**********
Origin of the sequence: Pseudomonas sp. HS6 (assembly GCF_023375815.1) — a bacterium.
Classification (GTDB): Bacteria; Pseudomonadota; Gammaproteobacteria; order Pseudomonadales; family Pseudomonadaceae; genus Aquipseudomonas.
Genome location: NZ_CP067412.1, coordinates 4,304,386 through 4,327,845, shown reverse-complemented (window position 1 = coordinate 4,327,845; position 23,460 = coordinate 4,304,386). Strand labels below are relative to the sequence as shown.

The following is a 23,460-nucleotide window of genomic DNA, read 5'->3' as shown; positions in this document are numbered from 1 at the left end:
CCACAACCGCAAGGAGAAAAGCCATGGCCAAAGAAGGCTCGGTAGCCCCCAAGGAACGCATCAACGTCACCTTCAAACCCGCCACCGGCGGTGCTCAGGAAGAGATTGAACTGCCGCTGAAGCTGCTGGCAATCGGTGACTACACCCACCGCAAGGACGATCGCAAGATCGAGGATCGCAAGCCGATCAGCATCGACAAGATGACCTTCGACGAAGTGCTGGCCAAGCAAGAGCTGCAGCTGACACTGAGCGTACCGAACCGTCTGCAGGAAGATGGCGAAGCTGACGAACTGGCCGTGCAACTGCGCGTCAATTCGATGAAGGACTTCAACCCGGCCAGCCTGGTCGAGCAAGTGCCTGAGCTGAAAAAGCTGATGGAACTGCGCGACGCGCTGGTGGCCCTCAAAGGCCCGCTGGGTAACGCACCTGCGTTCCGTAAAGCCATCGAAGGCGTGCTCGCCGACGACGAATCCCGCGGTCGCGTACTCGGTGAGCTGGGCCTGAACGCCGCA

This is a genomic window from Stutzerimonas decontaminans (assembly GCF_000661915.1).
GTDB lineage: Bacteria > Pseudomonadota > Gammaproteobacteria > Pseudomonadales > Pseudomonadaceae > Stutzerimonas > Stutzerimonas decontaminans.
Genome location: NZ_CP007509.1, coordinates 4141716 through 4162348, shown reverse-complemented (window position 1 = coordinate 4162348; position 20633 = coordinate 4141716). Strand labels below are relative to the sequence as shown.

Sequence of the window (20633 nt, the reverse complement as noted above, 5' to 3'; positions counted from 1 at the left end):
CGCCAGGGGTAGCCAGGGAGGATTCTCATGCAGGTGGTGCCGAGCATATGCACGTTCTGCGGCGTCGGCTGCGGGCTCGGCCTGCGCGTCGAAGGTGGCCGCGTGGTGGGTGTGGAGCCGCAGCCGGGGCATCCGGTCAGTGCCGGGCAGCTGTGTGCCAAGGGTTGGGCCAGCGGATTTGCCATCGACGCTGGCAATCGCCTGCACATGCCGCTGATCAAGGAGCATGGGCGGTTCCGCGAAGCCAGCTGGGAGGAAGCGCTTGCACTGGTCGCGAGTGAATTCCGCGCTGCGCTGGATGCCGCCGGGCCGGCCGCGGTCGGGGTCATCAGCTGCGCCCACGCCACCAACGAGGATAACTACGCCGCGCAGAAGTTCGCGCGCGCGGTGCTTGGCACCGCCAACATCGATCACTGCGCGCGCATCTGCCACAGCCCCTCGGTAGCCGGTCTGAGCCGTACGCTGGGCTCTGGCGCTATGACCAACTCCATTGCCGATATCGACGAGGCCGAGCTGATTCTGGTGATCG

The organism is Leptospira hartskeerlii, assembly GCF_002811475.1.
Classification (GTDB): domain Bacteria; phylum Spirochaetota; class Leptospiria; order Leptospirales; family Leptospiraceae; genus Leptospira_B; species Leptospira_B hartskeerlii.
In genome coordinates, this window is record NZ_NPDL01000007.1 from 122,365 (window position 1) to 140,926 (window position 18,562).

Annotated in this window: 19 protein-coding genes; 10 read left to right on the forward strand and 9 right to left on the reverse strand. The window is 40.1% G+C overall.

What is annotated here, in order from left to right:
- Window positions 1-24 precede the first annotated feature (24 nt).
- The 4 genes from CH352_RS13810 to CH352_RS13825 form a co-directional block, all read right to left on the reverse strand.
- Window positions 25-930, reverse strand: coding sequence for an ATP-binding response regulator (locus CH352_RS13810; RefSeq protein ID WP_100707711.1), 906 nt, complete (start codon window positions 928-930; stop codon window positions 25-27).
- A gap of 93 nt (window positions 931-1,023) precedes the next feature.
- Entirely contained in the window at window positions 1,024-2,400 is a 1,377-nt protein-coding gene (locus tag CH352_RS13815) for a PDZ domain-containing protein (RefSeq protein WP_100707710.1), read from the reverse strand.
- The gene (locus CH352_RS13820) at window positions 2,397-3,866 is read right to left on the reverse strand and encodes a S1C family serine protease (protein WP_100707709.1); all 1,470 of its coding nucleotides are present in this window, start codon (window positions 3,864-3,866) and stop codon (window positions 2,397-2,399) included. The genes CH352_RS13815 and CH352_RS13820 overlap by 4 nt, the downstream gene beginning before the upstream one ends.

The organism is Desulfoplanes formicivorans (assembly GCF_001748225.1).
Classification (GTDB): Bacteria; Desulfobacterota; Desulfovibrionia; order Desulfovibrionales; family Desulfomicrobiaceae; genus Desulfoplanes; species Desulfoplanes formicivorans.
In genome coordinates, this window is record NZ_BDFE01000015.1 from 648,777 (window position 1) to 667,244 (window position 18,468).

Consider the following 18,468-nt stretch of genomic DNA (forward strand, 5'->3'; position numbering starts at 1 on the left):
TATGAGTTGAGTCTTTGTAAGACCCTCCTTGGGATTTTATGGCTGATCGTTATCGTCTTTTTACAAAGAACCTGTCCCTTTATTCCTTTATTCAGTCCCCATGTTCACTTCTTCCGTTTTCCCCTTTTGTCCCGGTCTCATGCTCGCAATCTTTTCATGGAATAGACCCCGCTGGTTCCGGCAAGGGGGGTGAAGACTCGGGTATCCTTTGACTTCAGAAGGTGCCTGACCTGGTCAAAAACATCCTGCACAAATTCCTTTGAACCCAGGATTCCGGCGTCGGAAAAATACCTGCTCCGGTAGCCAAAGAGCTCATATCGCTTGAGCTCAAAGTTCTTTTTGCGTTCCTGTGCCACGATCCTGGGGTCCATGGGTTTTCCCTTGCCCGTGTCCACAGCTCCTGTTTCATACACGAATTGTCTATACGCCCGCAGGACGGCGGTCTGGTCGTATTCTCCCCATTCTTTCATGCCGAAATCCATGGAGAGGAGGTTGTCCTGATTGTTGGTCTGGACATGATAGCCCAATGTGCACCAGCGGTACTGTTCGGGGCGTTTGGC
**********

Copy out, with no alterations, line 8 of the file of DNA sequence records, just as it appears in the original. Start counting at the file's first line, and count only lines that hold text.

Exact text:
Genome location: NZ_CP007509.1, coordinates 4141716 through 4162348, shown reverse-complemented (window position 1 = coordinate 4162348; position 20633 = coordinate 4141716). Strand labels below are relative to the sequence as shown.